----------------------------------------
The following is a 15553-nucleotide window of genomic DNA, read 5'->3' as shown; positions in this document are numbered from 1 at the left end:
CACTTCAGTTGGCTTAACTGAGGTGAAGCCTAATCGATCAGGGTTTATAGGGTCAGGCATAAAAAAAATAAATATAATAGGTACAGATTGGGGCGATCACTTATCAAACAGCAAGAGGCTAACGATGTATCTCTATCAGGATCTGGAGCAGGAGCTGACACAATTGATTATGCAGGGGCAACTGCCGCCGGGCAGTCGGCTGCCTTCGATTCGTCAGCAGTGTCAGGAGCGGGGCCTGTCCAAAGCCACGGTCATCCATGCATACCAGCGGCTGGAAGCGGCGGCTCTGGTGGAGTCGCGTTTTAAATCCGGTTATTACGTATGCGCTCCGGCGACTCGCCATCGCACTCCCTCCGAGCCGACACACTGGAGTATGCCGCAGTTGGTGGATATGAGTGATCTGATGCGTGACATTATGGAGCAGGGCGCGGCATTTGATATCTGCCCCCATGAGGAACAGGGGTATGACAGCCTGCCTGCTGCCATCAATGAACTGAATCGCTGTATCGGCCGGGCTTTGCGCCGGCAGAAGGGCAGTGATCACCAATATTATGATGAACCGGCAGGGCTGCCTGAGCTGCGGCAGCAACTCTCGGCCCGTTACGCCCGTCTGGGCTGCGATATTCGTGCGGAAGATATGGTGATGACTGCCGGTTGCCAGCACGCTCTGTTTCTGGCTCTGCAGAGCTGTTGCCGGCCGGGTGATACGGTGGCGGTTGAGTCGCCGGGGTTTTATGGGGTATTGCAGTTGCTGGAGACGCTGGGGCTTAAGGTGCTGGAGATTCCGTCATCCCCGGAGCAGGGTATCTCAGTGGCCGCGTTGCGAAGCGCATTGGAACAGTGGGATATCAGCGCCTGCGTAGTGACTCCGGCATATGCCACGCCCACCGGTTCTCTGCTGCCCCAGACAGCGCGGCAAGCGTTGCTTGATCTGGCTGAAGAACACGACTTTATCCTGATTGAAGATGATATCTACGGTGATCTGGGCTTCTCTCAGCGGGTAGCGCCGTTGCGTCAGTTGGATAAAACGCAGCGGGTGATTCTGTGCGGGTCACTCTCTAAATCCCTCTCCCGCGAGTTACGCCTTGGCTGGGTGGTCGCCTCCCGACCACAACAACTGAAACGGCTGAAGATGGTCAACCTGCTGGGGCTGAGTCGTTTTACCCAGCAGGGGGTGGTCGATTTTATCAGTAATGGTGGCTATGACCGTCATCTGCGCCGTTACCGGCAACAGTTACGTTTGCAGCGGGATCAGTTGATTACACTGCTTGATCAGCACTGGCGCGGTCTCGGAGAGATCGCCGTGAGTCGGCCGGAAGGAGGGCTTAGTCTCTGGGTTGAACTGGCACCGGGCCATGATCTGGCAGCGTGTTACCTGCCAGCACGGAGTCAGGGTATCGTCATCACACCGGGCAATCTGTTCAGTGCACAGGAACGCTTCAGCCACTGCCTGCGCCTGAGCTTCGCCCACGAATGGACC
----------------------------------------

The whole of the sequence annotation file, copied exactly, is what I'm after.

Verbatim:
The following is a 15553-nucleotide window of genomic DNA, read 5'->3' as shown; positions in this document are numbered from 1 at the left end:
CACTTCAGTTGGCTTAACTGAGGTGAAGCCTAATCGATCAGGGTTTATAGGGTCAGGCATAAAAAAAATAAATATAATAGGTACAGATTGGGGCGATCACTTATCAAACAGCAAGAGGCTAACGATGTATCTCTATCAGGATCTGGAGCAGGAGCTGACACAATTGATTATGCAGGGGCAACTGCCGCCGGGCAGTCGGCTGCCTTCGATTCGTCAGCAGTGTCAGGAGCGGGGCCTGTCCAAAGCCACGGTCATCCATGCATACCAGCGGCTGGAAGCGGCGGCTCTGGTGGAGTCGCGTTTTAAATCCGGTTATTACGTATGCGCTCCGGCGACTCGCCATCGCACTCCCTCCGAGCCGACACACTGGAGTATGCCGCAGTTGGTGGATATGAGTGATCTGATGCGTGACATTATGGAGCAGGGCGCGGCATTTGATATCTGCCCCCATGAGGAACAGGGGTATGACAGCCTGCCTGCTGCCATCAATGAACTGAATCGCTGTATCGGCCGGGCTTTGCGCCGGCAGAAGGGCAGTGATCACCAATATTATGATGAACCGGCAGGGCTGCCTGAGCTGCGGCAGCAACTCTCGGCCCGTTACGCCCGTCTGGGCTGCGATATTCGTGCGGAAGATATGGTGATGACTGCCGGTTGCCAGCACGCTCTGTTTCTGGCTCTGCAGAGCTGTTGCCGGCCGGGTGATACGGTGGCGGTTGAGTCGCCGGGGTTTTATGGGGTATTGCAGTTGCTGGAGACGCTGGGGCTTAAGGTGCTGGAGATTCCGTCATCCCCGGAGCAGGGTATCTCAGTGGCCGCGTTGCGAAGCGCATTGGAACAGTGGGATATCAGCGCCTGCGTAGTGACTCCGGCATATGCCACGCCCACCGGTTCTCTGCTGCCCCAGACAGCGCGGCAAGCGTTGCTTGATCTGGCTGAAGAACACGACTTTATCCTGATTGAAGATGATATCTACGGTGATCTGGGCTTCTCTCAGCGGGTAGCGCCGTTGCGTCAGTTGGATAAAACGCAGCGGGTGATTCTGTGCGGGTCACTCTCTAAATCCCTCTCCCGCGAGTTACGCCTTGGCTGGGTGGTCGCCTCCCGACCACAACAACTGAAACGGCTGAAGATGGTCAACCTGCTGGGGCTGAGTCGTTTTACCCAGCAGGGGGTGGTCGATTTTATCAGTAATGGTGGCTATGACCGTCATCTGCGCCGTTACCGGCAACAGTTACGTTTGCAGCGGGATCAGTTGATTACACTGCTTGATCAGCACTGGCGCGGTCTCGGAGAGATCGCCGTGAGTCGGCCGGAAGGAGGGCTTAGTCTCTGGGTTGAACTGGCACCGGGCCATGATCTGGCAGCGTGTTACCTGCCAGCACGGAGTCAGGGTATCGTCATCACACCGGGCAATCTGTTCAGTGCACAGGAACGCTTCAGCCACTGCCTGCGCCTGAGCTTCGCCCACGAATGGACC